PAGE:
John Freeman

18. Backler sisters at Geffrye’s Almshouses

Hannah and Sarah Ann Backler:
Half-sisters who lived in Sir Robert Geffrye’s Almshouses

Geffrye Feb 2012

The 1851 Census shows half-sisters Hannah [aka Anna] and Sarah Ann BACKLER living in Kingsland Road Ironmongers’ Almshouses. They were two unmarried daughters of the 14 children of Sotherton BACKLER (1746-1819), who had been Clerk to the Society of Apothecaries.

Hannah BACKLER, daughter of Sotherton BACKLER and Frances nee HARRIS: Hannah was christened on 11 June 1780 at St Ann’s Blackfriars, on the same day as her brother John (see previous blogs for his story and those of is children). Given the christening dates of the previous two children, Sotherton (1778-1786) and Frances (1779-1833) and the marriage date of Sotherton and his first wife Frances HARRIS on 11 February 1777, it seems likely that Hannah and John were twins.

Sotherton and Frances were married at St Mary’s Stoke Newington. Witnesses were Hannah HARRIS [mother? sister?], John FREEMAN (most likely husband to Sotherton’s sister Ann, who married a John FREEMAN in 1770), and Nathaniel JENNINGS. Frances (Harris) Backler presumably died around the time of, or just after Hannah and John’s christening date. I have not succeeded in finding anything about Frances’ origins, nor a date for her death or burial.  I also have no further information about the other two children of this marriage, Sotherton and Frances (who was buried at Bunhill Fields in 1833).

Sarah Ann BACKLER, daughter of Sotherton BACKLER and Hannah nee OSBORNE: Sotherton married his second wife, Hannah OSBORNE, in Bocking, Essex in 1782. (I have not seen the record itself, and so I do not know the name of Hannah’s father, which I suspect could be Thomas Osborne (July 1796 – November 1796) – the name of one of Sotherton and Hannah’s several short-lived children.) Together they had 9 children, the first-born being Sarah Ann, christened on 10 August 1783 at St Mary’s Stoke Newington, as was her next sibling, my 3x g. grandfather Samuel BACKLER, on 18 August 1784. All the subsequent children were christened at St Ann Blackfriars, neighbourhood church to the Society of Apothecaries.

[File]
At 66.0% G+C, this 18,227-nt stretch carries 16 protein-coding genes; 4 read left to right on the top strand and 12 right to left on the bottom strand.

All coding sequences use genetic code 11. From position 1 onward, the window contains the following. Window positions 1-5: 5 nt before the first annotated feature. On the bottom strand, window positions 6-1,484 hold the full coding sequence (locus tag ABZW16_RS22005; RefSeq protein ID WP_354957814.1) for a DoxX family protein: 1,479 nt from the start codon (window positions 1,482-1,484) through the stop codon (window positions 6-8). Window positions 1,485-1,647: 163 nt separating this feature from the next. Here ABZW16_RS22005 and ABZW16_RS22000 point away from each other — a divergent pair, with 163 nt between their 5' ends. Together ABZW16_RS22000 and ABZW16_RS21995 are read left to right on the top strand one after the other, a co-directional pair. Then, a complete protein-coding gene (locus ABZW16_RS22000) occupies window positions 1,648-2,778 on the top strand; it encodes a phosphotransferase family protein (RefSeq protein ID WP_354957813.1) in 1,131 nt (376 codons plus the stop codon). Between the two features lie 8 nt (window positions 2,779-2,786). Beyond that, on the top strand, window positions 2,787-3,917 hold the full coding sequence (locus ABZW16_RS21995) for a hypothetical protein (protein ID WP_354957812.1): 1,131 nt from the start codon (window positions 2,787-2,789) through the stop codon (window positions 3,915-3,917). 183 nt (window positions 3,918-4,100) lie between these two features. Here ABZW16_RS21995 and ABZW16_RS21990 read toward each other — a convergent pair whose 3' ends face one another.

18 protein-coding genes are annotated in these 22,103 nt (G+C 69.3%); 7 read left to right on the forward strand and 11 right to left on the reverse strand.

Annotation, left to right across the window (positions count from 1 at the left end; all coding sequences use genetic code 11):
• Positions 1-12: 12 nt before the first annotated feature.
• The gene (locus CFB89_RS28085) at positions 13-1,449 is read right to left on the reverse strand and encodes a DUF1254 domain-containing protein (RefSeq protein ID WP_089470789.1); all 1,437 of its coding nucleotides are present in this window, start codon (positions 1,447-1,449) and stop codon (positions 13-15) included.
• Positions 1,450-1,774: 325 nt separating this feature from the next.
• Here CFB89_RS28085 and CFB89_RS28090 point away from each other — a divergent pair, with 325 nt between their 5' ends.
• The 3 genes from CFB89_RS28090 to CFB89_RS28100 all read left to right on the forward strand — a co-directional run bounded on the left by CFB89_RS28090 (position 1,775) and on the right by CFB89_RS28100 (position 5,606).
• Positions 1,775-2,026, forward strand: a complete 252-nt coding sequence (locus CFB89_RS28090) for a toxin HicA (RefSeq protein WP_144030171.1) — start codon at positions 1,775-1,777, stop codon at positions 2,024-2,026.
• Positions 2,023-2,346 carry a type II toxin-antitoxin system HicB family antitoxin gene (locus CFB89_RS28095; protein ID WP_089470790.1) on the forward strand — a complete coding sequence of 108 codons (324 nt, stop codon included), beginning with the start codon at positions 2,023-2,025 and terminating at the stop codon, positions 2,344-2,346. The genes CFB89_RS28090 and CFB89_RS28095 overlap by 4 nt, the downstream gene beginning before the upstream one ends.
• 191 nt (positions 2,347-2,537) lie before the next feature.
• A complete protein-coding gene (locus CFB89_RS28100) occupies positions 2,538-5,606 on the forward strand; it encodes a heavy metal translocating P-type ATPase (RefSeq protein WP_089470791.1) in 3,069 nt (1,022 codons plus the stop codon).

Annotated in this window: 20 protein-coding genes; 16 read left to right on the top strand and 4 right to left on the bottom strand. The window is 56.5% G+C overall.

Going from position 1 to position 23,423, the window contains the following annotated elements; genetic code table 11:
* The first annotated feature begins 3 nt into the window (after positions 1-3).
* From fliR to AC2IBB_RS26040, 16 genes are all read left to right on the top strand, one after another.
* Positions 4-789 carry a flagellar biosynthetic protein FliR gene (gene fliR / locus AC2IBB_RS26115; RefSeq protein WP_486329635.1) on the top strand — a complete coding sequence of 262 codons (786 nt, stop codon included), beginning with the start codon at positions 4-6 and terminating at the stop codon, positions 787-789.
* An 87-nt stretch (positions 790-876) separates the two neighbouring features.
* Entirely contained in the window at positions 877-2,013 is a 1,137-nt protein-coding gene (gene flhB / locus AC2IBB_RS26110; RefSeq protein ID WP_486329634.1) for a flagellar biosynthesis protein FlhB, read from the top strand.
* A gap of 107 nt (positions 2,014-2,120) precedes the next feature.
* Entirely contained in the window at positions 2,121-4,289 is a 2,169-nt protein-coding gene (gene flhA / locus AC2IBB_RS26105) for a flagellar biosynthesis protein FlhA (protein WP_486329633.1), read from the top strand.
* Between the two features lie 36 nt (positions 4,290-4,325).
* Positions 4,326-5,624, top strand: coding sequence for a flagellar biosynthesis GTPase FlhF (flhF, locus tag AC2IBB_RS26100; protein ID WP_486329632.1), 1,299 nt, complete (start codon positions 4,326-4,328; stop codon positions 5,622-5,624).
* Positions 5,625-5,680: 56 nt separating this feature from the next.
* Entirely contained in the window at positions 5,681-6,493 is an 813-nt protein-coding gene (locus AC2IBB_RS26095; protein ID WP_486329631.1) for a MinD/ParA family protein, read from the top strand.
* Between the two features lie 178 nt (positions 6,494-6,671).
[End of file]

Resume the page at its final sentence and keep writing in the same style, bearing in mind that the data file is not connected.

Two daughters married:

  • Mary (1791- 1860) to John James Joseph SUDLOW, a lawyer. They had very many children and descendants and will feature in a future blog.
  • Jane Ozella  (1795 – 1830) to Daniel BURTON, who re-married after Jane’s death and the birth of their child, Sarah Ann BURTON (1828-1916). Their tree can be seen here:  Jane Ozella family tree

The Geffrye almshouses – for the elderly poor:  Sir Robert Geffrye was a prosperous merchant of humble origins. He was twice Master of the Ironmongers Company, and in 1685 became Lord Mayor of London. Among his many legacies to charitable causes, he bequeathed a substantial sum to the Ironmongers Company for the building and maintenance of almshouses. A plot was found on Kingsland Road, Shoreditch, where the buildings, finished in 1715, now stand as the Geffrye Museum. [1]

So what else is known of Hannah and Sarah Ann? Precious little! With luck there could be some information about them in the records of the Ironmongers’ Company, which I have not yet managed to access. Sarah Ann’s mother Hannah (Osborne) died in 1803, when Sarah would have been about 20 and Hannah just a bit older. Did these two young women (and their sister Frances, who died in 1833) remain at home with their father, in particular to look after their much younger siblings? (Their youngest brother Sotherton was born only in 1798 – much more about him in a future blog.)

Death of their father, Sotherton BACKLER: I have already described in a previous blog how, at the time of Lord Nelson’s funeral in January 1806, their father Sotherton had just been appointed Clerk to the Apothecaries, having been acting Clerk for some time. It is possible that he was on the Society’s barge in the funeral procession from Greenwich to Westminster, but in any case, the three young women would surely have viewed the funeral procession as it made its way to St Paul’s, as well as the procession of barges along the river.

Their father Sotherton died intestate in 1819. Administration was granted to his oldest surviving son, John Backler (as noted above, possibly Hannah’s twin), and on 26 October 1819 the Minutes of the Court of Assistants of the Society record a letter from Mr. John Backler, son of the late Sotherton, requesting that the sum of £50 be granted to Frances and Anna [sic] Backler, Sotherton’s daughters. This was duly agreed, and letters of thanks from the recipients were recorded at the Court of Assistants on 21 December 1819, after which there is no further mention of the daughters in the records of the Society. The oldest daughter Frances (who died in 1833) does not appear to have needed this extra sum.  I wonder why.